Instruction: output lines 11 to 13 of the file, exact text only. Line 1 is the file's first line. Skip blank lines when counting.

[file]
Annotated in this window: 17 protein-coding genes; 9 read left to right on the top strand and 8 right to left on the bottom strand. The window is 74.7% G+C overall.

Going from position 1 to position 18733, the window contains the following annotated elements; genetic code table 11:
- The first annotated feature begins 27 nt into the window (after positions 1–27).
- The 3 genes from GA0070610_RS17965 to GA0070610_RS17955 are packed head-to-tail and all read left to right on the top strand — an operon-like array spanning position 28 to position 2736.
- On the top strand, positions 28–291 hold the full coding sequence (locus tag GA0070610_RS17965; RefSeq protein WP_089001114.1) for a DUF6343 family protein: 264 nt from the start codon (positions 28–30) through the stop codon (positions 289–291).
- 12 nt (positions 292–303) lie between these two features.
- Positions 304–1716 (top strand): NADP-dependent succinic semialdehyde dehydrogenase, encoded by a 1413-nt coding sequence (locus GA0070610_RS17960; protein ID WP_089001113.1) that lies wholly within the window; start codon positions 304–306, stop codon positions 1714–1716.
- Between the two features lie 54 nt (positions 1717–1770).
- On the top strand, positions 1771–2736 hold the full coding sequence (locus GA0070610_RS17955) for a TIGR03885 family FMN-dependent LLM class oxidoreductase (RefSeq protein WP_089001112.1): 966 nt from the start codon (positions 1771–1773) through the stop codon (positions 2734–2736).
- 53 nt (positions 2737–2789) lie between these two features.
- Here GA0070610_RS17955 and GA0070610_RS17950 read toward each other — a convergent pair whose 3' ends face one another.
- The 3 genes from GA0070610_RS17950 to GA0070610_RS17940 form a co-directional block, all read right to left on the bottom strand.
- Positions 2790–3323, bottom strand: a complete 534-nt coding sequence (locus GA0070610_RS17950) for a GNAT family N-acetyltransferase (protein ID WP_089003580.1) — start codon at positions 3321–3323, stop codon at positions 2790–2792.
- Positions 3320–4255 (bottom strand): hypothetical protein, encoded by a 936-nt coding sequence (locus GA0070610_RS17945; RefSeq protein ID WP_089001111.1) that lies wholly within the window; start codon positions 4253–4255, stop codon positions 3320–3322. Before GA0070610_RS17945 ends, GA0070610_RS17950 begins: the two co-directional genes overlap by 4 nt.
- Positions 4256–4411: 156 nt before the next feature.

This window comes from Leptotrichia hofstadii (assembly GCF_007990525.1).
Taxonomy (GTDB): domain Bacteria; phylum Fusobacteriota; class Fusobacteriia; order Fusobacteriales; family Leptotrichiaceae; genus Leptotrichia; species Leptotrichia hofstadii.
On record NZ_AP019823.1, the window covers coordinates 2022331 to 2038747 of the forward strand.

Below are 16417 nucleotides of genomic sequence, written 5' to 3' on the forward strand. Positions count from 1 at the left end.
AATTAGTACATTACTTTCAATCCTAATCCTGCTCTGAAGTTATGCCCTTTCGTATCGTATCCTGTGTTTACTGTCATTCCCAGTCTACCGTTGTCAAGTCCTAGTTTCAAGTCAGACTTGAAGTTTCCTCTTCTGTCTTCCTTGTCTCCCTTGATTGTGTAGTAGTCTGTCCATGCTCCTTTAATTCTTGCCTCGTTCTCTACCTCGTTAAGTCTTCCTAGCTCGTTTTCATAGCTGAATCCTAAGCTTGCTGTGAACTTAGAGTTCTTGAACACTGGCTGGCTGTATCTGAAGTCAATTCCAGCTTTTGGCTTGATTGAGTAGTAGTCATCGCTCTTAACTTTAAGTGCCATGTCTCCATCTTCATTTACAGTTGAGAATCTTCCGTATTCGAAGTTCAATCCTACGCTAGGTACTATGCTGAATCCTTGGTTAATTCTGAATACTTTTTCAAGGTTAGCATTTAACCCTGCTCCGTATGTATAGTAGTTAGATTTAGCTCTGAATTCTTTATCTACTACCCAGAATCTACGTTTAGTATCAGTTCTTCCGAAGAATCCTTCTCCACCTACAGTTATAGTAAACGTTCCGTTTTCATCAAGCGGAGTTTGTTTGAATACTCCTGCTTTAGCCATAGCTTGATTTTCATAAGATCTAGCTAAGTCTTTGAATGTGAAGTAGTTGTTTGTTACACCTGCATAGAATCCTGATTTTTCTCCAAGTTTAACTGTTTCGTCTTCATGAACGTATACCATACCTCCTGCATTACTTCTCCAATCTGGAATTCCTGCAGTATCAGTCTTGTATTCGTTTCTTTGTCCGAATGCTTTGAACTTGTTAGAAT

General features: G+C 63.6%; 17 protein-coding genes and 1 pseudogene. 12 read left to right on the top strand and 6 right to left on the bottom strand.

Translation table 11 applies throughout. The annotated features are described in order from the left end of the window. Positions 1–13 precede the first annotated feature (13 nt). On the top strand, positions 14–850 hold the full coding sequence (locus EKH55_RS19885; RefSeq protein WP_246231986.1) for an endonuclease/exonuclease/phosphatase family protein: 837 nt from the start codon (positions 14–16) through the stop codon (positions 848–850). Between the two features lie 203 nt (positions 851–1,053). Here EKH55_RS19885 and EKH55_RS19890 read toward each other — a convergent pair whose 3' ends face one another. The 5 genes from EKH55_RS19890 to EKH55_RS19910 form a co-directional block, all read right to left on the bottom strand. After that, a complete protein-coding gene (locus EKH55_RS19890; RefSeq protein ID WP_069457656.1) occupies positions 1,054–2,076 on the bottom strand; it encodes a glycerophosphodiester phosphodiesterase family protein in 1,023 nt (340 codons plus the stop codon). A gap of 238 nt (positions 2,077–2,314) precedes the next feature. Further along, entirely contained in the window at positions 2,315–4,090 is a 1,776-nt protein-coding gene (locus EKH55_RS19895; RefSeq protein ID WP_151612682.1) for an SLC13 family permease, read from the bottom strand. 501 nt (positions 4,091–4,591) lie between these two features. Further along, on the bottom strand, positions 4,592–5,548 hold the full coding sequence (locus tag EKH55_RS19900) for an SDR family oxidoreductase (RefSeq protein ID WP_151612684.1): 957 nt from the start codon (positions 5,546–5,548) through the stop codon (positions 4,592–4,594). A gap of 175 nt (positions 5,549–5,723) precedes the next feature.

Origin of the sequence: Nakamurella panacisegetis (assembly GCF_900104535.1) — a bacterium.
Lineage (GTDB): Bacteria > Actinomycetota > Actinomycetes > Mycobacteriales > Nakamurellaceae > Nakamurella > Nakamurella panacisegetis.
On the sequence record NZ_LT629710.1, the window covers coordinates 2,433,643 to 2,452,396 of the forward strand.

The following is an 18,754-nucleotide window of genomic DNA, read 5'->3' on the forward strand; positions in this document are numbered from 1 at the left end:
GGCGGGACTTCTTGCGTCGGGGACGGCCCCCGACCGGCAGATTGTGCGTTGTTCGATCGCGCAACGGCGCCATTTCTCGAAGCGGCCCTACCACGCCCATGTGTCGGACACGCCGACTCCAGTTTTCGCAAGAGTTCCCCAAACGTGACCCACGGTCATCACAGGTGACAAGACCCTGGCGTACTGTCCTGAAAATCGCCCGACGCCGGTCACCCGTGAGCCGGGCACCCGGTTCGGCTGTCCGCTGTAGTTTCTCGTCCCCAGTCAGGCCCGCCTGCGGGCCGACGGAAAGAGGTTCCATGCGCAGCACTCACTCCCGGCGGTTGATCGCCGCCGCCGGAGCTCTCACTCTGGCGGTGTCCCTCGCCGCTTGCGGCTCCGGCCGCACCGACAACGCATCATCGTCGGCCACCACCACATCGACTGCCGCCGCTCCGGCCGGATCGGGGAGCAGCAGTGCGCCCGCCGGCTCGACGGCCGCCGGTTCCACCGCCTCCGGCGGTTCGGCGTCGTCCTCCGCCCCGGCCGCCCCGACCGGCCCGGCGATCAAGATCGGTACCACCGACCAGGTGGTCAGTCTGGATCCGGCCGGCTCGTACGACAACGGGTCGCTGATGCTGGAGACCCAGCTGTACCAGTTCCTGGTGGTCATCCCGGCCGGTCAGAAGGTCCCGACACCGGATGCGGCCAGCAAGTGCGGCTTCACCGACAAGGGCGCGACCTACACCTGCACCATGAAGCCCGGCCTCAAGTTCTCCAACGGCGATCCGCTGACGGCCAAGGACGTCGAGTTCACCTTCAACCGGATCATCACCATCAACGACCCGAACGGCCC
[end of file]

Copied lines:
- Here GA0070610_RS17955 and GA0070610_RS17950 read toward each other — a convergent pair whose 3' ends face one another.
- The 3 genes from GA0070610_RS17950 to GA0070610_RS17940 form a co-directional block, all read right to left on the bottom strand.
- Positions 2790–3323, bottom strand: a complete 534-nt coding sequence (locus GA0070610_RS17950) for a GNAT family N-acetyltransferase (protein ID WP_089003580.1) — start codon at positions 3321–3323, stop codon at positions 2790–2792.